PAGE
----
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Proteas coach Mark Boucher. Picture: ASHLEY VLOTMAN
Proteas coach Mark Boucher. Picture: ASHLEY VLOTMAN

Cricket SA’s decision to drop all charges of “gross misconduct” against men’s head coach Mark Boucher brings to an end yet another sorry chapter in the organisation’s recent history after an arbitration hearing over similar charges against former captain and director of cricket Graeme Smith.

Cricket SA admitted in a statement on Tuesday on Boucher that the result in Smith’s case played a big part in its decision. Smith was cleared on all three allegations of racial bias and/or prejudice by two independent advocates, Hamilton Maenetje and Michael Bishop, and was awarded costs.

“The recent ruling … in the Graeme Smith arbitration fortified the conclusion that the charges against Mr Boucher would be dismissed,” the statement reads.

Another, more practical reason, was that the two men against whom Boucher was alleged to have acted in a prejudicial or racist manner, his former assistant Enoch Nkwe and former teammate Paul Adams, said publicly that they had no desire to testify against him.

Adams released a statement with a link to his testimony at the Social Justice and Nation Building (SJN) hearings in which he speaks about an unhealthy “team culture” which included the singing of a song that included a racially derogatory nickname for him.

He was asked by an assistant to the SJN ombud whether Boucher was among the singers and Adams confirmed he was. Yet the final report by ombud Dumisa Ntsebeza created the impression that Adams had individually named and focused on Boucher.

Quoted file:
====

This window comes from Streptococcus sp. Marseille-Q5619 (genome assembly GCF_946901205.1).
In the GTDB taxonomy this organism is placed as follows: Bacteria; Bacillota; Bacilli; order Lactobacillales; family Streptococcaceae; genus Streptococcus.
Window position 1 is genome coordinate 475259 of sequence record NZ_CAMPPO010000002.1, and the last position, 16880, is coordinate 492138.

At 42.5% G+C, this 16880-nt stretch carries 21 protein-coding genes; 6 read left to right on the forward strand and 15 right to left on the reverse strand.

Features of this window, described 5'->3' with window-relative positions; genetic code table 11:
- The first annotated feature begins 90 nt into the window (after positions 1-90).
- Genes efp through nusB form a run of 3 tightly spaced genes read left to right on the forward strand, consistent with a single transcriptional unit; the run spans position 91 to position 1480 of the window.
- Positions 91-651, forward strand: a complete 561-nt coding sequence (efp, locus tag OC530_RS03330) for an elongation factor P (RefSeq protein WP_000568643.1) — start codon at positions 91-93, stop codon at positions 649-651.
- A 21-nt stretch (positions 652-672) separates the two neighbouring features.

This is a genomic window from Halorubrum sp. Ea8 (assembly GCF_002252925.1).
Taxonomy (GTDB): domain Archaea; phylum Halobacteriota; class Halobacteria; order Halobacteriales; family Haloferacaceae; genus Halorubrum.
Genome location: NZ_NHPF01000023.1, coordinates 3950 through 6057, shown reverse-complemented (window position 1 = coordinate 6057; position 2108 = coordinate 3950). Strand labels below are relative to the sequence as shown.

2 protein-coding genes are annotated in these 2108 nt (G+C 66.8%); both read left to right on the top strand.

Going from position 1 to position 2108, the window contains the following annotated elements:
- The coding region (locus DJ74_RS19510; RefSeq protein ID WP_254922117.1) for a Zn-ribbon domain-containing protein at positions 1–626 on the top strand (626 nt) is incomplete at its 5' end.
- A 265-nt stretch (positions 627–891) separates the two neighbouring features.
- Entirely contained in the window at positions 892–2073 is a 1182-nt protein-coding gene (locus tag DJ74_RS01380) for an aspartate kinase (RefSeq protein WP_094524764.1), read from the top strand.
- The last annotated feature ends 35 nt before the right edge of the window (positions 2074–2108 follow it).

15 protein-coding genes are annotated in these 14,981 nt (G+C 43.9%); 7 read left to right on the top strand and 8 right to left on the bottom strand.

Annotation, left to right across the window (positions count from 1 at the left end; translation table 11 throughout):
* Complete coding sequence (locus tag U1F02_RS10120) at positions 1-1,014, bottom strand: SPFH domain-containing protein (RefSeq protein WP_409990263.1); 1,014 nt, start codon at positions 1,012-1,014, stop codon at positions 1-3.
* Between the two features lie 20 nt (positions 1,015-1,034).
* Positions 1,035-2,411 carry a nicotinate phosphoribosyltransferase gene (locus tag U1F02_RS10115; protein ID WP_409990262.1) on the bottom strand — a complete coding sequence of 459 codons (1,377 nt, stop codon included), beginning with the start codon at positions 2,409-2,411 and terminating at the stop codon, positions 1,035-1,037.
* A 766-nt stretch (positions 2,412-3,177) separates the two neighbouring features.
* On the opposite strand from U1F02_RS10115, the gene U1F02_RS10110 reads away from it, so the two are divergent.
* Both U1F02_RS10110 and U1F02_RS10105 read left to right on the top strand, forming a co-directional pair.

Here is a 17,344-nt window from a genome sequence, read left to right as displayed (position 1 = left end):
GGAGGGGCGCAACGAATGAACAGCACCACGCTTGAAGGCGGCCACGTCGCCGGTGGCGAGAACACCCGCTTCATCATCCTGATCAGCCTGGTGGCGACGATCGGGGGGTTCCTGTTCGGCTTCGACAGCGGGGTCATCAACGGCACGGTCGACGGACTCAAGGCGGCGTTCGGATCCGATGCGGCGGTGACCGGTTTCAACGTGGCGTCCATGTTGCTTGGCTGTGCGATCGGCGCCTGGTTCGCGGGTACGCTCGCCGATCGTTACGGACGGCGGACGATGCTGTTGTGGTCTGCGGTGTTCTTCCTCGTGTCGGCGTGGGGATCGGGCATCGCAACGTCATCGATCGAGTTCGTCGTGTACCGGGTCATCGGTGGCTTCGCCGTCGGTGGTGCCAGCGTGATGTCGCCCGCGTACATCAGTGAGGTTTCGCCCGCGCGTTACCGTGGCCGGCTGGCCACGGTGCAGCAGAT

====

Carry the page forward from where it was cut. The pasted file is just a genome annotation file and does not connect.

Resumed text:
Black Lives Matter

Both Nkwe and Adams expressed a desire to do what was “best for the game” and the Cricket SA statement confirmed that Boucher had apologised to Adams and “Mr Adams indicated to Cricket SA’s lawyers that he accepts this apology”.

The statement also implied that the players in the current squad had been asked about Boucher’s handling of the Black Lives Matter issue during the T20 World Cup last year and they had been unwilling to testify.

“Cricket SA’s lawyers engaged with various other potential witnesses over the past month and concluded that none of the three charges were sustainable,” the statement reads.

Boucher released his own statement in which he said the allegations of racism  levelled against him were “unjustified and have caused me considerable hurt and anguish”. 

The last few months have been extremely difficult to endure for me and my family. I am glad the process has finally come to an end and that Cricket SA has accepted that the charges against me are unsustainable.”

Apart from the reputational damage to Cricket SA and the professional game, the practical, legal costs of the SJN exercise and the two subsequent charges amount to more than R10m for the financially beleaguered organisation.

Some good

The current Cricket SA board inherited the obligation to hold the SJN hearings. Independent legal advice pointed them towards charging Smith and Boucher. The hope now, finally, is that some good can come of it all.

Cricket SA board chair Lawson Naidoo and Boucher made similar sounds on Tuesday, at least on paper.

“The decision to withdraw the charges brings about finality on these issues for Cricket SA and Mark and allows the focus to return to the cricket field — where we trust that Mark and the Proteas will go from strength to strength,” Naidoo said.

“I am proud to now be part of a team culture that is inclusive and whose objective is to be respectful to every person,” Boucher said. “I consider  the matter is now finalised and closed and I do not intend making further statements.…

“I look forward to continuing to focus on my job and to taking the Proteas men’s team to even greater heights.”

Update: May 10 2022
This story has been updated with additional information.

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